A major focus of this firehall project is upon water - both draining the very wet site as well as catching as much as possible. An estimated $1.5 million of the cost of construction will be spent on land preparation and water management. Planned water projects include roof collection, storage of between 30,000-40,000 gallons of water, and a catchment pond at the back of the site.

We are an island, said a participant: What about using the water surrounding us? Good question, one that Fire Chief Jamie Holmes has spent some time investigating. Saltwater pumps do exist and can be either mobile, brought to within 25’ of the ocean; fixed pumps in a central village location; or permanently installed seawater access (like an ocean-based hydrant). While an intriguing option, not only are these seawater pumps expensive, but pipes and infrastructure are also needed. With an expected cost of about $250,000, Trustees will soon be grappling with that balancing act, deciding whether seawater usage or catchment will better serve the Fire District’s fast-expanding water needs.

Concerning equipment costs, Trustees are always seeking solutions, most recently by buying a four-year old fully-equipped truck. Conscious that the life of this vehicle will be less than new, they are confident that the money saved will justify its lost longevity.

So, with our taller buildings, like Mouat’s, Croftonbrook, and the proposed 3-story Drake Road supportive housing, do we need a ladder truck? Opinions differ: While some say, absolutely, others worry about their size and maneuverability on our narrow, winding roads. A possible solution is an enticing option Jamie is exploring: A prototype ladder truck built specifically for rural needs is being designed. Much like the BC Hydro ladder vehicles, there is hope that this truck could meet our rural needs far better than the large urban ladder trucks currently on the market.

Concerns about both the Fulford and Central firehall are on the minds of Trustees. Like the Ganges Firehall, Fulford is also a vintage 1960’s building, this one constructed of stacked concrete blocks. Rollie warned us that the slightest tremor could topple the building, destroying all the equipment - a full 1/3 of the total fire equipment. Trustees are concerned. There is interest in exploring the use of the current building for training only, storing equipment in a new steel building. Stay tuned. . . .

With the completion of the new firehall, the location of the Central one is no longer optimal. Instead, a farther north location is needed, likely in the Sunset/Channel Ridge area. Lots to discuss and explore on this subject as well.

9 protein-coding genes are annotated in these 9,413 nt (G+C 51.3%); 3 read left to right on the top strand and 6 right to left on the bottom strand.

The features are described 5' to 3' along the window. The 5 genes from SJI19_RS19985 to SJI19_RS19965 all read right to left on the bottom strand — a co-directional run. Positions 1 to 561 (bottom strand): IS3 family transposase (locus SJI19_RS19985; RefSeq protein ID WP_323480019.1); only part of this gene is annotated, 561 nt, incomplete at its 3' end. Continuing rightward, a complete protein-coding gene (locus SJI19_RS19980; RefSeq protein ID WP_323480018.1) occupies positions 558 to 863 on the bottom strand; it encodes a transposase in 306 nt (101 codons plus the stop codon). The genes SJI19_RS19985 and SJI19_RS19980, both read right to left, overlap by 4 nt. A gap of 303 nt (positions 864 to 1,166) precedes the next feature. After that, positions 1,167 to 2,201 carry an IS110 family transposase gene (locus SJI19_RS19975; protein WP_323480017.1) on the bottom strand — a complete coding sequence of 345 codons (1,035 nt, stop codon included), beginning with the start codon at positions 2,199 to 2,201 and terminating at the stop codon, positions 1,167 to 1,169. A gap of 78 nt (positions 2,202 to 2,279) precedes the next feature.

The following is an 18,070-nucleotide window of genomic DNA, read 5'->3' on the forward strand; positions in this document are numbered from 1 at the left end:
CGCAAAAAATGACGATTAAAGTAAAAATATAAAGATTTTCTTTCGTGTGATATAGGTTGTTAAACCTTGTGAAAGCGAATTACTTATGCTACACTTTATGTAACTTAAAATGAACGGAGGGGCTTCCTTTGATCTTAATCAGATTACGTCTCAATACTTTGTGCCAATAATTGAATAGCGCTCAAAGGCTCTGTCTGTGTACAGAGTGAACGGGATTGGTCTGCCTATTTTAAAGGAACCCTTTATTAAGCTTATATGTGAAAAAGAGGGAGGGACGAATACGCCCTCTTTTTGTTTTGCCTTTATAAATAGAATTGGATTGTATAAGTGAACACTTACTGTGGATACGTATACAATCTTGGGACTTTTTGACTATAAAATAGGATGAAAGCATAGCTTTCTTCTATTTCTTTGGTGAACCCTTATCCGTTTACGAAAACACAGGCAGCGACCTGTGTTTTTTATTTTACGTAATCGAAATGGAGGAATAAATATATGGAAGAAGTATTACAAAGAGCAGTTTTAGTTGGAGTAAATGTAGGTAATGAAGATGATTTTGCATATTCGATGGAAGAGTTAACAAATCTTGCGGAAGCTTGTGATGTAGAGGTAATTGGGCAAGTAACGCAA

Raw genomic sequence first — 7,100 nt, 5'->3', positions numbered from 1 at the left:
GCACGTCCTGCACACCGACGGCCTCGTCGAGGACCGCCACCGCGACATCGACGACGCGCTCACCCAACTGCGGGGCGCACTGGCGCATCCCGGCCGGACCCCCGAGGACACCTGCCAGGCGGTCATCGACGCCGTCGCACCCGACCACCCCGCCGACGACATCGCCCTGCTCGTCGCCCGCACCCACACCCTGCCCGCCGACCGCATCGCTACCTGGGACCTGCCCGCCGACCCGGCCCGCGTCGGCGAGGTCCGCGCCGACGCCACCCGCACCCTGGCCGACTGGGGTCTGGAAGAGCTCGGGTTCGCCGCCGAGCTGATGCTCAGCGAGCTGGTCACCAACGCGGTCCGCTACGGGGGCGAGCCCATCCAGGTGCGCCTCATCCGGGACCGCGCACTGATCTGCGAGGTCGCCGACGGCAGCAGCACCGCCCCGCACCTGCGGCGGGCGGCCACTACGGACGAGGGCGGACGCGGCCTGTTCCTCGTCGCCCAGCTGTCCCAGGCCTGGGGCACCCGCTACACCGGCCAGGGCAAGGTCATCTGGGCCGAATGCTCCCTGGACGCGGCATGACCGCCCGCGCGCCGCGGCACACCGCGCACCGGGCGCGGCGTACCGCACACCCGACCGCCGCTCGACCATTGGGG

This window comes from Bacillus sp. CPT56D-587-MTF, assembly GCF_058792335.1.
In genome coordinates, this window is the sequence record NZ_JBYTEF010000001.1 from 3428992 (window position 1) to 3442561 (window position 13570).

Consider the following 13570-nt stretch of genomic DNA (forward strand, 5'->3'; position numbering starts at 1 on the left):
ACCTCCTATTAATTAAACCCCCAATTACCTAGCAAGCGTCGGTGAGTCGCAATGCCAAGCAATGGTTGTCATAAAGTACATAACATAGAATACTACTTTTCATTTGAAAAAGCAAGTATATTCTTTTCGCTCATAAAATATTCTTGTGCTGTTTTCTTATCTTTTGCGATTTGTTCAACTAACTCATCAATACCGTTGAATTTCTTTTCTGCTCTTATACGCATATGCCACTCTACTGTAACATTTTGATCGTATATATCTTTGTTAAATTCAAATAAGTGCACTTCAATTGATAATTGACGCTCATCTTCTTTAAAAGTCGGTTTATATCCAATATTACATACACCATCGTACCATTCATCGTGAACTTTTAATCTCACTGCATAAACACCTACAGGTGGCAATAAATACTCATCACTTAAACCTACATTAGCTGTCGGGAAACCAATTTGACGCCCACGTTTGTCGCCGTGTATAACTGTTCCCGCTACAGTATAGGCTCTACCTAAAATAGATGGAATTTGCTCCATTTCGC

While the plethora of issues may seem overwhelming, Rodney and Rollie are pleased that a solid long term strategic plan has just been completed to guide them: ( While buildings and equipment are a big part of the plan, we learned from Rodney that a full half of the plan focuses upon the human relations aspects of the continued health of the Fire District, including relationships, teamwork, working conditions, and both the mental and physical health of all team members.

Rodney and Rollie spoke briefly about these already-strong relationships, including:

  • More than 40 Paid on Call volunteer firefighters;

  • A strong, union-supported team of full-time firefighters;

  • Fire Chief Jamie Holmes, a seasoned professional with longtime experience on Salt Spring;

  • A strong support staff, lead by CAO Rodney with his calm competence; and

  • A dedicated team of elected Fire Trustees.

In addition to this strong team, a high priority for the Trustees is to collaborate successfully with all levels of local government. Rollie shared his pleasure with the increasingly-strong relationships between our two largest Improvement Districts, Fire and North Salt Spring Waterworks District (NSSWD). Sharing many concerns as the severe weather and droughts of the climate crisis loom, they are working to collaborate to maintain fire hydrants as well as pondering forest management initiatives, clearly aware of the very real fire/drinking water threats caused by unhealthy forests.